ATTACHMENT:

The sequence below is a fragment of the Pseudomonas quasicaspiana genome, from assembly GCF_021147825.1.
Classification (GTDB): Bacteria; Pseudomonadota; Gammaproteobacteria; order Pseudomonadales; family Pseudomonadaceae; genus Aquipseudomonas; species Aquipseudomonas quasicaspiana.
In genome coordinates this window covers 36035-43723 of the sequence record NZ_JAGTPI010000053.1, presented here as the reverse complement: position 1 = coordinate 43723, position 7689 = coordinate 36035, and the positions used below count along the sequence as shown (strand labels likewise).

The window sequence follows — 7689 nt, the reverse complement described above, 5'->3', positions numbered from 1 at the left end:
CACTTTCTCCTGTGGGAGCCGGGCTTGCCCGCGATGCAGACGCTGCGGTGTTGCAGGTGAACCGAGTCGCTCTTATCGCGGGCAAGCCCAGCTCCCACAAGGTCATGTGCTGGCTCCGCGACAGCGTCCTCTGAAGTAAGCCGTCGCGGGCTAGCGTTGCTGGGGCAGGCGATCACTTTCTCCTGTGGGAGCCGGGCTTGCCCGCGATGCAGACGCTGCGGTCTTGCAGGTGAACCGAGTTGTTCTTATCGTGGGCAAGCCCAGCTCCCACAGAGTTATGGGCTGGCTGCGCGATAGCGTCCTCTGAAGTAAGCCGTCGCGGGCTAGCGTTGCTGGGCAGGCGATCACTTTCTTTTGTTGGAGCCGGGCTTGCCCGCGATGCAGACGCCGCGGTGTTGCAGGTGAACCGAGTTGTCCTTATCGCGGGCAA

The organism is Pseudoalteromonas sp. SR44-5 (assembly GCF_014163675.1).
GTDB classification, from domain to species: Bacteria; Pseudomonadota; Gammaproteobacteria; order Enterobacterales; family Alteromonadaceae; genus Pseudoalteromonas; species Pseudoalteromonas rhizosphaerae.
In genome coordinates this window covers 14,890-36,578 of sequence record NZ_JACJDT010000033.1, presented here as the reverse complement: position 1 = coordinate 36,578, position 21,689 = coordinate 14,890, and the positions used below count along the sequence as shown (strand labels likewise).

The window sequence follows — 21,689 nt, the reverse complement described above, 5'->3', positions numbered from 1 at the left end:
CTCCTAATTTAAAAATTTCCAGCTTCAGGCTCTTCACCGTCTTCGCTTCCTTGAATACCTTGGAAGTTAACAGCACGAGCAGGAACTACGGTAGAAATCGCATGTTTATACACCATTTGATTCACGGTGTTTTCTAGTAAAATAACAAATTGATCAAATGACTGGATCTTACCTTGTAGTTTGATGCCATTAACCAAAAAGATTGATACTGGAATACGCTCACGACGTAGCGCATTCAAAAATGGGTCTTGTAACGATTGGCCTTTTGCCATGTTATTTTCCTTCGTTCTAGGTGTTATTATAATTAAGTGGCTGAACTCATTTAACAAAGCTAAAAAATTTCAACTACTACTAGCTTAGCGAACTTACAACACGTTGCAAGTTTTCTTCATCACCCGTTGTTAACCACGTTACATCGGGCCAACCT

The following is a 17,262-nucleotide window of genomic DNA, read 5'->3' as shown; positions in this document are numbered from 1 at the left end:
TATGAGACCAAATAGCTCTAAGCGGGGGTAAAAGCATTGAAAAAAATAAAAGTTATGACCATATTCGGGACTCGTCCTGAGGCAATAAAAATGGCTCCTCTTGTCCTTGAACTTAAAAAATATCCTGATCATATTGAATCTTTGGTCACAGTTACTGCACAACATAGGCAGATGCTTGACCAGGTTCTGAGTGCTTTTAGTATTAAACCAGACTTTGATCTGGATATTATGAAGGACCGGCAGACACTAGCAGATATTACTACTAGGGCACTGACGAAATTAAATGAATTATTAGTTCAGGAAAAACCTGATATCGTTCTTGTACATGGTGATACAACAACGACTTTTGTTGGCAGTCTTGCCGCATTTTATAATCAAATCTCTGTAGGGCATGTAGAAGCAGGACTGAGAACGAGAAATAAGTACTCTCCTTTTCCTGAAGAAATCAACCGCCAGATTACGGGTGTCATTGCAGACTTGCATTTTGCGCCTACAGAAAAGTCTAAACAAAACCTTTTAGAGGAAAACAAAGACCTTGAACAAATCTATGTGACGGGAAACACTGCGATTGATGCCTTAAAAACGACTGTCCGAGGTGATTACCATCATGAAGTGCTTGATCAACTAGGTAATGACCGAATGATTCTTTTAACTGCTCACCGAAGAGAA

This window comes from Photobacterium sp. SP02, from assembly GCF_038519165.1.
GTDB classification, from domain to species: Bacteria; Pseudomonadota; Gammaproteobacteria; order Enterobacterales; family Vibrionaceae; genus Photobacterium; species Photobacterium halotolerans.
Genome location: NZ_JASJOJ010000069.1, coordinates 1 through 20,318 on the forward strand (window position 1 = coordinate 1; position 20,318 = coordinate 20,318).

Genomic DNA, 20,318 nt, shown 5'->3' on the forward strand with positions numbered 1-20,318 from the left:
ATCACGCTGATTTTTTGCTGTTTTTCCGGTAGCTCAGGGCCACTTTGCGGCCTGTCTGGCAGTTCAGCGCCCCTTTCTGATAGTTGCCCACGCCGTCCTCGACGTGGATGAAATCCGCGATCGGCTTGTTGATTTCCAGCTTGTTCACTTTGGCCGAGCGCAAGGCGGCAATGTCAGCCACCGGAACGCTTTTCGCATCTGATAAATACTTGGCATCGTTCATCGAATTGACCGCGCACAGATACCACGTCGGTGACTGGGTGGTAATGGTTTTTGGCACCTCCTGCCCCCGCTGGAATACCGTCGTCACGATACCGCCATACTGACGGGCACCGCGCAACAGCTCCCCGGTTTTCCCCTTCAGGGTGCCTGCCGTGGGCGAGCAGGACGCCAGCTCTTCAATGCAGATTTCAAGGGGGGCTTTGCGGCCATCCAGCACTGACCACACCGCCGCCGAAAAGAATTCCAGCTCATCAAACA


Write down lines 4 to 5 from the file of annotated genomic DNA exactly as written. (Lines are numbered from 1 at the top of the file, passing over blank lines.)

The window sequence follows — 7689 nt, the reverse complement described above, 5'->3', positions numbered from 1 at the left end:
CACTTTCTCCTGTGGGAGCCGGGCTTGCCCGCGATGCAGACGCTGCGGTGTTGCAGGTGAACCGAGTCGCTCTTATCGCGGGCAAGCCCAGCTCCCACAAGGTCATGTGCTGGCTCCGCGACAGCGTCCTCTGAAGTAAGCCGTCGCGGGCTAGCGTTGCTGGGGCAGGCGATCACTTTCTCCTGTGGGAGCCGGGCTTGCCCGCGATGCAGACGCTGCGGTCTTGCAGGTGAACCGAGTTGTTCTTATCGTGGGCAAGCCCAGCTCCCACAGAGTTATGGGCTGGCTGCGCGATAGCGTCCTCTGAAGTAAGCCGTCGCGGGCTAGCGTTGCTGGGCAGGCGATCACTTTCTTTTGTTGGAGCCGGGCTTGCCCGCGATGCAGACGCCGCGGTGTTGCAGGTGAACCGAGTTGTCCTTATCGCGGGCAA